Apapa Gridlock Saddens Me, Says Buhari
President Muhammadu Buhari said on Wednesday that he was saddened by the Apapa gridlock, especially the toll it had taken on business in the Lagos area.
He spoke during a meeting with the leadership of the Lagos Chamber of Commerce and Industry led by its Chairman, Mr Babatunde Ruwase, in Abuja.
However, he expressed hope in the ongoing efforts by the Federal Government and the Lagos State Government to end the gridlock.
“I must admit the Apapa gridlock still remains a challenge. It saddens me that businesses have had to suffer as a result of this.
“We are doing our very best working with the Lagos State Government to bring an end to this issue,” he said.
The President also briefed the visitors on the investments undertaken by his administration in the last four years on infrastructure development and in support of business environment, including the establishment of “development banks to provide loans to traders and small enterprises.”
Buhari and the LCCI leadership reviewed Nigeria’s recent signing of the African Continental Free Trade Agreement, both agreeing that there were pros and cons for the country.
Buhari said, “The consultative approach Nigeria took on the Africa Continental Free Trade Agreement is just another example of our desire for sustainable and inclusive growth. The team visited all the geopolitical zones. We met farmers, commodity traders, manufacturers, bankers and stock brokers. We listened and made notes of their views.
“Our studies revealed that although the services sector was doing okay, other key job creating sectors such as manufacturing and processing were still lagging behind.
“This is evident from the fact that intra-African trade only accounts for 14 per cent of Africa’s total trade. As a continent, our consumption is mostly of goods imported from outside the continent.”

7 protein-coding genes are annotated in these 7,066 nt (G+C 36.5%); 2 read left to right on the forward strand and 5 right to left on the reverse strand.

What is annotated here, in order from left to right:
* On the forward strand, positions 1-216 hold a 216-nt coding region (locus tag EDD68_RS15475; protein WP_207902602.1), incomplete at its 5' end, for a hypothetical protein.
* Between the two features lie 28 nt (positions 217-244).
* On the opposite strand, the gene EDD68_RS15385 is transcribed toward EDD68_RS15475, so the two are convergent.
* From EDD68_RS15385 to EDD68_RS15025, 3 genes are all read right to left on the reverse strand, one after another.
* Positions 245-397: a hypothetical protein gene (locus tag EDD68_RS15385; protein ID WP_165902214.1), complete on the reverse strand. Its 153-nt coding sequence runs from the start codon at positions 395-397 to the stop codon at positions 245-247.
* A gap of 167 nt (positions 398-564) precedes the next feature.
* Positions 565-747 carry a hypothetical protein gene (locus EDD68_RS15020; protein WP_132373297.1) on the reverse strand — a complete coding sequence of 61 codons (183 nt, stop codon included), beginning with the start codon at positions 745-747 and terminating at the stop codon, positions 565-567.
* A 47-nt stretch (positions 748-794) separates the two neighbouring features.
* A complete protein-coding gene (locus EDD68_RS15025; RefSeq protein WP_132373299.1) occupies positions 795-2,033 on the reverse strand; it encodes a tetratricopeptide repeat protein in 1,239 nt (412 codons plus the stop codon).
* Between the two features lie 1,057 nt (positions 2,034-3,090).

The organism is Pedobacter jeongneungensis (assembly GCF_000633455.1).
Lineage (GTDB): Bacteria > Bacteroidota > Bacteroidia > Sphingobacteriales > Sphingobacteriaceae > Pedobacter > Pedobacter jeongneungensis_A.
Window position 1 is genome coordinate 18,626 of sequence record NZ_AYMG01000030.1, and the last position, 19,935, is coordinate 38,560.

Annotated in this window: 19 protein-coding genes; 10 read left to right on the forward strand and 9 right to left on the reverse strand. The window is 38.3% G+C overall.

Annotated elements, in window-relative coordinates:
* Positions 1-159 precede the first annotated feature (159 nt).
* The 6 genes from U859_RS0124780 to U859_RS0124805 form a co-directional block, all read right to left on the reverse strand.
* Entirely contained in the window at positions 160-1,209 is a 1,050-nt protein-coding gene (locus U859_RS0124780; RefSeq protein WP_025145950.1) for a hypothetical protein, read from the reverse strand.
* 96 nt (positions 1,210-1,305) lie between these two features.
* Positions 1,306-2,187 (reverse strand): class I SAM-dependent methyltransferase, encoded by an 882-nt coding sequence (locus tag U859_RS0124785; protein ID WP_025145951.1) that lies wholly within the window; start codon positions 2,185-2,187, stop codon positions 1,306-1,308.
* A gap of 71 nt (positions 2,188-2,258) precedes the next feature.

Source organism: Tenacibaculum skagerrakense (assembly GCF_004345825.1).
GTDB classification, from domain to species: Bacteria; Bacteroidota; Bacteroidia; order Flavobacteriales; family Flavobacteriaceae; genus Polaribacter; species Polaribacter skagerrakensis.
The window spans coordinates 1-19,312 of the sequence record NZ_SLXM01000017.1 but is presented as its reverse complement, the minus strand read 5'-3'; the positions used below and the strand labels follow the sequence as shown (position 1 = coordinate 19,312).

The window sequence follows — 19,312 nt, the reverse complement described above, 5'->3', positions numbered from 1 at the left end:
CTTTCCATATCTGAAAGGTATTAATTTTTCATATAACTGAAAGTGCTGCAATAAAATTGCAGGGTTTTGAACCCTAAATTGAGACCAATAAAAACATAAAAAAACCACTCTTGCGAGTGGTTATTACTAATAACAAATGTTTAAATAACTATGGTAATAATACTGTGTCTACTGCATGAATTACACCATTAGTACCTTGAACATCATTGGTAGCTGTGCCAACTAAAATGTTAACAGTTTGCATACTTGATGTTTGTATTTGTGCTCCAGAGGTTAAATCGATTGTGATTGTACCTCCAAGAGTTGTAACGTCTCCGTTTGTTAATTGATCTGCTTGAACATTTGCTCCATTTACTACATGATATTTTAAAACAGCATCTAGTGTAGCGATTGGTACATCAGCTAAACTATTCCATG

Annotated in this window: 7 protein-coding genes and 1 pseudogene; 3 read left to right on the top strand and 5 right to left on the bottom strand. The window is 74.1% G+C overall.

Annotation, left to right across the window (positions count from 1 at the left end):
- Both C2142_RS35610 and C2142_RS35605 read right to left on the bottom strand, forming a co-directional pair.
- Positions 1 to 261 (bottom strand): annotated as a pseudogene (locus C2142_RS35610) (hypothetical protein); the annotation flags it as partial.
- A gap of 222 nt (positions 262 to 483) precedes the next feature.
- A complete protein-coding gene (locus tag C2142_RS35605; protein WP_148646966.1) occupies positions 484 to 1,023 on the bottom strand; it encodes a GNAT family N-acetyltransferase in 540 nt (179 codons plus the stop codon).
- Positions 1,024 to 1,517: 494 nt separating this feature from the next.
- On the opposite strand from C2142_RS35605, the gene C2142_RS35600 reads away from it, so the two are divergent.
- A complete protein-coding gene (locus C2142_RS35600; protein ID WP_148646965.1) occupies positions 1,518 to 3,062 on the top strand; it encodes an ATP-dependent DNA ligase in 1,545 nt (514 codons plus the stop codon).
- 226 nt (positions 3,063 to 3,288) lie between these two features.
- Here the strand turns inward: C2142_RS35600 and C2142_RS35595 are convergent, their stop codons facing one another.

The President also said, “We viewed this as both an opportunity and a threat. It is an opportunity as Nigerian manufacturers can aggressively expand to meet the huge demand across the continent. It is a threat as one can abuse the rules of origin to flood the market with imports from outside the continent, thereby destroying jobs here at home.
“Nigeria’s engagement in the next phase of the negotiations is to ensure proper safeguards are put in place to support African manufacturers. We shall continue to count on your support to ensure this goal is achieved.”
On his part, the LCCI’s chairman noted that AfCFTA would promote economic integration in Africa.
He urged the government to speed up the implementation of the agreement by putting necessary measures in place to enable Nigeria to harness its maximum benefits.
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Ruwase said, “We commend Your Excellency for signing the AfCFTA. We believe it will promote continental economic integration and growth of member countries. We appreciate in particular the extensive consultation with the private sector which preceded the signing of the agreement.
“We also commend the recent setting up of National Action Committee on the implementation of AfCFTA. We look forward to speedy execution of programmes and projects that will create the environment to enhance the competitiveness of Nigerian businesses within the context of AfCFTA.”
He also spoke on the Apapa gridlock, noting that while it appeared that traffic flow had eased in some areas, the problem was far from being over.